Reset This PC: A Complete Walkthrough

This is the easiest way to reinstall Windows without a disc

Reset This PC is a recovery feature available in Windows 11 and Windows 10 that lets you reinstall Windows again from scratch with just a few taps or clicks, much like a factory reset or restore, but no install disc or flash drive is needed. You even have the option of keeping or removing your personal files in the process!

See Reset This PC: What It Is & How to Use It for more on this "solution of last resort" and when it's a good idea to use.

In Windows 8, this tool exists as two distinct and similarly-named processes: Refresh Your PC and Reset Your PC. Basically, Refresh Your PC is the same as the Keep my files choice in Windows 11/10, and Reset Your PC equates to the Remove everything choice. We'll call out any important differences between the reset processes throughout this tutorial but, for the most part, they'll be the same.

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Advanced Startup Options menu in Windows 10

The easiest way to start the Reset This PC process is from the Advanced Startup Options menu, shown in the screenshot above.

The great thing about the ASO menu is that there are at least a half-dozen ways to bring it up, which is super helpful considering that the tools there, like Reset This PC, can fix problems that are preventing you from using Windows normally.

If Windows 11 or 10 is starting correctly, the best way to access the menu is via Settings; choose Settings from the Start menu (e.g., in Windows 11, go to Settings > System > Recovery). If it isn't starting correctly, use the Repair your computer link after booting from your installation media or recovery drive.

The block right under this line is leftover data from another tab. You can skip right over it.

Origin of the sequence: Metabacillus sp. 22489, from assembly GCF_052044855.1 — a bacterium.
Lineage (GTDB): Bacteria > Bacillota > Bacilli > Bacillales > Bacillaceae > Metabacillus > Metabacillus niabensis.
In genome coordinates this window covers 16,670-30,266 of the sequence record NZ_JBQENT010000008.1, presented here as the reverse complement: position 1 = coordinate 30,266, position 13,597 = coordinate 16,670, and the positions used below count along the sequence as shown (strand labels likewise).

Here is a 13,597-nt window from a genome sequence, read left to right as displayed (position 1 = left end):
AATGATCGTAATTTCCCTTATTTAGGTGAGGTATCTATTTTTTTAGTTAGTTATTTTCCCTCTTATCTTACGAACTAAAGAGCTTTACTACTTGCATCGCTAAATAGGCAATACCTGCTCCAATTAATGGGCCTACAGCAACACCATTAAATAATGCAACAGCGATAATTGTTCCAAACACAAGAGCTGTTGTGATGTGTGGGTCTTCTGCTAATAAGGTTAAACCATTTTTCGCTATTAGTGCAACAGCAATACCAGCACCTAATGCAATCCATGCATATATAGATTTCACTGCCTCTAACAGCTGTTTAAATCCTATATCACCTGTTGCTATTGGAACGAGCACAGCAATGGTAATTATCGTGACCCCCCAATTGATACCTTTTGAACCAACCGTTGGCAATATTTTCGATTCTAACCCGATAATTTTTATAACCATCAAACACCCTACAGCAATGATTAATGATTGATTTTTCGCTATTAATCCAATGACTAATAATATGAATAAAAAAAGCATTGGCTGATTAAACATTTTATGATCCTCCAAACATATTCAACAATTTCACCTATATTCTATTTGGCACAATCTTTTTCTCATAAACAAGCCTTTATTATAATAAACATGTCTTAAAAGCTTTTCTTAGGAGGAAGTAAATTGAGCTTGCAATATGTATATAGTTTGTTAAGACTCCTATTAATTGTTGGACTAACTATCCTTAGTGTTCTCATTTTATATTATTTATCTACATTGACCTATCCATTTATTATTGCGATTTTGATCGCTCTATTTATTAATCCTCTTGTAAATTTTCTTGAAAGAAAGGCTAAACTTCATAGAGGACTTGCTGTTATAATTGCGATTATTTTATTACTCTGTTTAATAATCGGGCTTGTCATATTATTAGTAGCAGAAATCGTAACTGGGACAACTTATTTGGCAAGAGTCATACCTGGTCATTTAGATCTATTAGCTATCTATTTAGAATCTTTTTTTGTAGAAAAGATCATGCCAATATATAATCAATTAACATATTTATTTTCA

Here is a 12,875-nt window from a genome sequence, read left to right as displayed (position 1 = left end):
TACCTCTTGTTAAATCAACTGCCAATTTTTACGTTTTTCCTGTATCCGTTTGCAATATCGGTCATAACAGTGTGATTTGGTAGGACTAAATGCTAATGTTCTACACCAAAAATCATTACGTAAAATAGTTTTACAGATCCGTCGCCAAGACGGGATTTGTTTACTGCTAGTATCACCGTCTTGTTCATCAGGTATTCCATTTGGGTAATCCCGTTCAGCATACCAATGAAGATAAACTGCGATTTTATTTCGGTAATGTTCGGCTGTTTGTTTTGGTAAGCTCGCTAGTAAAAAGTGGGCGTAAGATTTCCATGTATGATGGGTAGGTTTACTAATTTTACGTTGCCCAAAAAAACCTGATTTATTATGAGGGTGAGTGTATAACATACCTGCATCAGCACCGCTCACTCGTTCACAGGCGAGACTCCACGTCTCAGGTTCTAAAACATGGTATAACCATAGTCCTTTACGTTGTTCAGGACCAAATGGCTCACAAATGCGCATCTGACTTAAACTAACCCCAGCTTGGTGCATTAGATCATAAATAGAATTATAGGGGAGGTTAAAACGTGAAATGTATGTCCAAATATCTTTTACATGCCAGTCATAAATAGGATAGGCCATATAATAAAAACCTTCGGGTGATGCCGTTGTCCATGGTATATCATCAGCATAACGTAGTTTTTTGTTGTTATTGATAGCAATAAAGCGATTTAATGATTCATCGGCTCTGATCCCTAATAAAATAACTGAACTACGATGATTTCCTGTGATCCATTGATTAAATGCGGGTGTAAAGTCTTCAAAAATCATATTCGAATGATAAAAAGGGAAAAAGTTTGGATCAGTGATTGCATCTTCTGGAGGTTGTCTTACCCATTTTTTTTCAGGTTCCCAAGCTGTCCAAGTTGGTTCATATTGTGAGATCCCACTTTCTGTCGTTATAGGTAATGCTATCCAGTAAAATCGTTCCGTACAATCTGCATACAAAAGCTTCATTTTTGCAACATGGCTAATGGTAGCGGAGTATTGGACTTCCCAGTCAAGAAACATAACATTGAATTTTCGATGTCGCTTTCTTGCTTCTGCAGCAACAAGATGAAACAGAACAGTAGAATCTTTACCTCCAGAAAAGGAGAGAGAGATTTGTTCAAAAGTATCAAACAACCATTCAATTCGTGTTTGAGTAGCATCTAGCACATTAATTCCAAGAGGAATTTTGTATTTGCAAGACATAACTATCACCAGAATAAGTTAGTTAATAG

See How to Access Advanced Startup Options if you need some more help with either method, or you need some more options. We list several ways in that piece, so one is likely to work out.

Once at the ASO menu, select Troubleshoot.

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Choose the Reset Option You Want

Troubleshoot menu screen, part of the Advanced Startup Options in Windows 10
Troubleshoot ASO Menu in Windows 10.

From the Troubleshoot screen, choose Reset this PC.

As you'll see, it says Lets you choose to keep or remove your files, and then reinstalls Windows, so don't worry that you haven't yet told Windows 11/10 to keep your personal files. That's coming up next in Step 3.

This screen looks a little different in Windows 8. Choose Refresh your PC if you want to reinstall Windows 8 but you want to keep your personal files (like saved music, documents, etc.), or Reset your PC if you want to reinstall Windows 8 without keeping any of your files.

Troubleshoot ASO Menu in Windows 8
Troubleshoot ASO Menu in Windows 8.

Skip to Step 5 of this tutorial after making that choice in Windows 8 or check out Step 3 (even though it's for the Windows 11/10 folks) if you're not sure which one to choose or are confused about what might happen.

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Choose to Keep Personal Files or Remove Everything

Reset This PC ASO Menu in Windows 10

In Windows 11 and 10, this is the Reset This PC screen you'll see next, headed with Choose an option.

Choose either Keep my filesRemove everything, or Restore factory settings to continue.

This is a very important choice, so we want to make sure you completely understand what you're doing before you move forward:

Option 1: Keep My Files

Choose Keep my files to keep your personal files, remove all installed software and apps, and reinstall Windows 11/10 from scratch.

Windows will back up your personal data and tuck it away safely while it reinstalls itself from scratch. When complete, Windows will appear much like when you first bought your computer or installed it yourself. You may need to reconfigure some custom settings, and you will need to reinstall any software you want again, but your saved files will be waiting for you.

Option 2: Remove Everything

Choose Remove everything to remove your personal files, remove all installed software and apps, and reinstall Windows 11/10 from scratch.